Monday, May 28, 2012

May 28 - Bernard of Menthon, Monastic, Missionary, Hospitable

Bernard was raised in the castle of Menthon in the geographic region known as Savoy.

Being raised in a castle suggests the degree of nobility that flowed through his veins. In fact, he was a man of significant pedigree for that little region bordering the Alps and received an exemplary education as a child and youth. Being a child of wealth and influence, it was customary that his marriage be arranged so that power could be consolidated and bloodlines could be maintained in a politically and socially useful way. So, a marriage was arranged for Bernard in spite of his stated desire to become a monk and priest. His family and friends tried to talk him out of such a ludicrous idea by mentioning all the things he would need to give up to become a priest. They reasoned that such a vocation made sense for
the lower classes because the priesthood or the monastery could represent a step up in quality of life for them but that it made no sense for somebody to step down into such a calling when wealth and influence were theirs by birth. None of this convinced Bernard, though, who maintained that a calling was a calling regardless of what one stood to lose and so he fled through the Alps to part of Italy to escape his family and the envied castle life that threatened to become a prison. He gave it all up for the life of a Benedictine monk under the spiritual direction of Peter the archdeacon of Aosta.

Peter's influence upon Bernard was intensely formative. Due in part to his excellent education and his passionate understanding of his own calling, but largely because of Peter's capable direction, Bernard
grew in the faith at an exceedingly rapid rate. In those years he spent as a monk and priest he studied how to reach out to others with the Gospel he had received and been taught to prize above all things.That which he had received he was eager to give away to others if they had ears to hear and eyes to see. After Peter's death, it was Bernard who became the archdeacon of Aosta. With this position of direction and leadership he turned his eyes to the Alps and both the people who crossed them to get to Rome and those who lived among the frosty crags. Bernard began travelling the passes and summits of the Alps and spreading the Gospel he so dearly loved among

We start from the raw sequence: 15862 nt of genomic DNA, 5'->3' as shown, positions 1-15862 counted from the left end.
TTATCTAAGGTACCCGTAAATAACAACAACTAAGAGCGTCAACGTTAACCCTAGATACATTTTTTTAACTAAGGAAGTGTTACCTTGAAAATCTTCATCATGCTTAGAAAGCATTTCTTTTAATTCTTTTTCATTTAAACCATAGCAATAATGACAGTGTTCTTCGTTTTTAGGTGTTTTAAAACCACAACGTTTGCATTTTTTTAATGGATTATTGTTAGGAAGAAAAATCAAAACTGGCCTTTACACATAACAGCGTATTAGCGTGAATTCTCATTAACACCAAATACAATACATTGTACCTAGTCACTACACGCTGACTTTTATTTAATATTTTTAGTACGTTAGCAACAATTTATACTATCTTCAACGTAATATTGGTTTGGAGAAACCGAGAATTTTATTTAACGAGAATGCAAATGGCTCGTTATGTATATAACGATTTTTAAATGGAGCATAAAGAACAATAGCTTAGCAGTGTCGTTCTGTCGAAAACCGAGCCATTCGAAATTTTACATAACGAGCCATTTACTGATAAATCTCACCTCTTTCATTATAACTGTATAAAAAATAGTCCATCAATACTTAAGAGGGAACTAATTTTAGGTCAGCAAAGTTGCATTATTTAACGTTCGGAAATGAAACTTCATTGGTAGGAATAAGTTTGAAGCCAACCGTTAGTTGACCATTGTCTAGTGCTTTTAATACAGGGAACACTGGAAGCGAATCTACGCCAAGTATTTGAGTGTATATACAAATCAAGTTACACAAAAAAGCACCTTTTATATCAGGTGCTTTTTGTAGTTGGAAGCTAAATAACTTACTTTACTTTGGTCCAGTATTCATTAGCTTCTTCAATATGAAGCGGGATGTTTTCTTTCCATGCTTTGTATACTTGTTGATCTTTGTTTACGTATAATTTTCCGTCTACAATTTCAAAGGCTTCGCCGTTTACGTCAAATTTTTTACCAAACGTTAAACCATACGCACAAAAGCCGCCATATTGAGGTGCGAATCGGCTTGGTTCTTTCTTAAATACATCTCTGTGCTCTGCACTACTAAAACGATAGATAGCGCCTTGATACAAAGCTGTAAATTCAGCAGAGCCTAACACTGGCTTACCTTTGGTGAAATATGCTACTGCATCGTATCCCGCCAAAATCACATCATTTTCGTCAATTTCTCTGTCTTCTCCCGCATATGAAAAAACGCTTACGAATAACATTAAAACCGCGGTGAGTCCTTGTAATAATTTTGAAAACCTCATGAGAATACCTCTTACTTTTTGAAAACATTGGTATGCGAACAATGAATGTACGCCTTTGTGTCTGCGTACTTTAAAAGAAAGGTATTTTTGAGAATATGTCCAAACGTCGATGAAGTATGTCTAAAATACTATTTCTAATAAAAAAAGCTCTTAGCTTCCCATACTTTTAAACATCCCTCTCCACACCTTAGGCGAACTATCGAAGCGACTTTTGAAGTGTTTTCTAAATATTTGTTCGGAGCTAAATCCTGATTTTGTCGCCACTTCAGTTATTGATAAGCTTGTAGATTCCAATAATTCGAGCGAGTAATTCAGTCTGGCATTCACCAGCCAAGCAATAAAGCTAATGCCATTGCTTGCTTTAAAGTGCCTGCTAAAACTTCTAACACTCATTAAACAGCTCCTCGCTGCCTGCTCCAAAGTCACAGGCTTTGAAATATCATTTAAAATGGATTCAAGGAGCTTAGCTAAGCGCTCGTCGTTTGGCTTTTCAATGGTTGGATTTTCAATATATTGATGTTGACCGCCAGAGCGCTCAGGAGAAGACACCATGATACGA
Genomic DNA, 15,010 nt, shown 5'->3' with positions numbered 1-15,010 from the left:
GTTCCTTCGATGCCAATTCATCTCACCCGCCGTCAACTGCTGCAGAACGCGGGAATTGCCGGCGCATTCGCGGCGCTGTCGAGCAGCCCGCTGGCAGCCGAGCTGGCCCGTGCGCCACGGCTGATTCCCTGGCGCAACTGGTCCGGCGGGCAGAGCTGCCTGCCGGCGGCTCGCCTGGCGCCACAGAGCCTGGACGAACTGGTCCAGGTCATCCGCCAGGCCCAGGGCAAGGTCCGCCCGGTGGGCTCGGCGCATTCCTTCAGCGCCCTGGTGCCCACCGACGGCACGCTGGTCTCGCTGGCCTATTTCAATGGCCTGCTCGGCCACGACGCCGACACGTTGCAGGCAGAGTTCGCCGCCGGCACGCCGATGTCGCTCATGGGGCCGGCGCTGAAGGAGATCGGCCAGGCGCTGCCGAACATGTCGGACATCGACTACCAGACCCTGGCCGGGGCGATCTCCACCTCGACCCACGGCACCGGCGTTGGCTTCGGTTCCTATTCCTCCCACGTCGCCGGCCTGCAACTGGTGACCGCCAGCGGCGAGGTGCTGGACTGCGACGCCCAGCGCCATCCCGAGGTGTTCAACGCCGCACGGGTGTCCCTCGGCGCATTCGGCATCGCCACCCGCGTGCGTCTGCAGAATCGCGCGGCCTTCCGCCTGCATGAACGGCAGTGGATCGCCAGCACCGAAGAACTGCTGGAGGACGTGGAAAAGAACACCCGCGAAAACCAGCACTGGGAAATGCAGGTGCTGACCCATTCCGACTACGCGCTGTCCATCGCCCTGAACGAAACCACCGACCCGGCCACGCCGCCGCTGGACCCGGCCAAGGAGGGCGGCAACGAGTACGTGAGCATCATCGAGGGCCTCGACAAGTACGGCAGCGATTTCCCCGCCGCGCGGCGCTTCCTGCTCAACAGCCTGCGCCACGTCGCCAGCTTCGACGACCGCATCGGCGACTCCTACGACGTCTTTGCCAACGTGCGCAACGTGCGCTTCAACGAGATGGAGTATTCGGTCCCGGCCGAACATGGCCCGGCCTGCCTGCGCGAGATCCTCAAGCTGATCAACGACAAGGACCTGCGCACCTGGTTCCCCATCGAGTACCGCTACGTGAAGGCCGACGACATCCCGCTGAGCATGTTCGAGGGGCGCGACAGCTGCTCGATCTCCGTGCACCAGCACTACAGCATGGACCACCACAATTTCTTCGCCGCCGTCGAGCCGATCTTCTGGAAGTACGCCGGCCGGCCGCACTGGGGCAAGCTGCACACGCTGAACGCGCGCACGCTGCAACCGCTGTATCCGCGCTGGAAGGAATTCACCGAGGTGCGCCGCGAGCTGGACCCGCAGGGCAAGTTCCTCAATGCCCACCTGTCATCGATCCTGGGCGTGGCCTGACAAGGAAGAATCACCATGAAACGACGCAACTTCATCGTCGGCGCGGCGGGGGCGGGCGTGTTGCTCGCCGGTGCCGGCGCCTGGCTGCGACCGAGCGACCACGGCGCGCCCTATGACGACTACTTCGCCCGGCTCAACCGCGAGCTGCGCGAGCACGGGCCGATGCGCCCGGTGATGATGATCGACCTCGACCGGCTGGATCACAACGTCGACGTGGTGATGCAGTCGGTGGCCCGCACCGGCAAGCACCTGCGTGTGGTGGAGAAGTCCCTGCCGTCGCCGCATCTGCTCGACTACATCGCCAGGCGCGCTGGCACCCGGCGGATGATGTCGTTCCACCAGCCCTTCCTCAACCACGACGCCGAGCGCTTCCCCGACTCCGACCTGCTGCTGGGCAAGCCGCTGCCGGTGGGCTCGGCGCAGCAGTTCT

the people he encountered. He was a surprisingly effective missionary and evangelist among the natives but perhaps the most memorable part of Bernard's story was his work among the travelers who traversed the mountains he saw as his mission field.

Many who tried to cross the Alps on their way to Rome died because of the incredible challenges to their health and safety. So, Bernard did something ridiculous: he built a monastery on the summit of the most popular pass from the west to the east. The monks lived within its walls under Bernard's direction and lived lives of quiet prayer and contemplation but also included a very peculiar discipline within their monastic lives. Each day, monks would travel into the Alps to look for those who had become lost in their pilgrimage or become overcome by the weather and aid them in their travels. Each monk would travel with a dog bred specifically for the treacherous climate of the Alps (a breed of dog now known as a Saint Bernard) so that they could guide the travelers back to the monastery for the night. Those who traversed the Alps found Bernard's monastery a welcome stop along the way and so, eventually, another monastery was founded with the same disciplines and same directions as the first. After Bernard's death, his direction and guidance lived on in his many disciples and in those whom he reached and for whom he cared.

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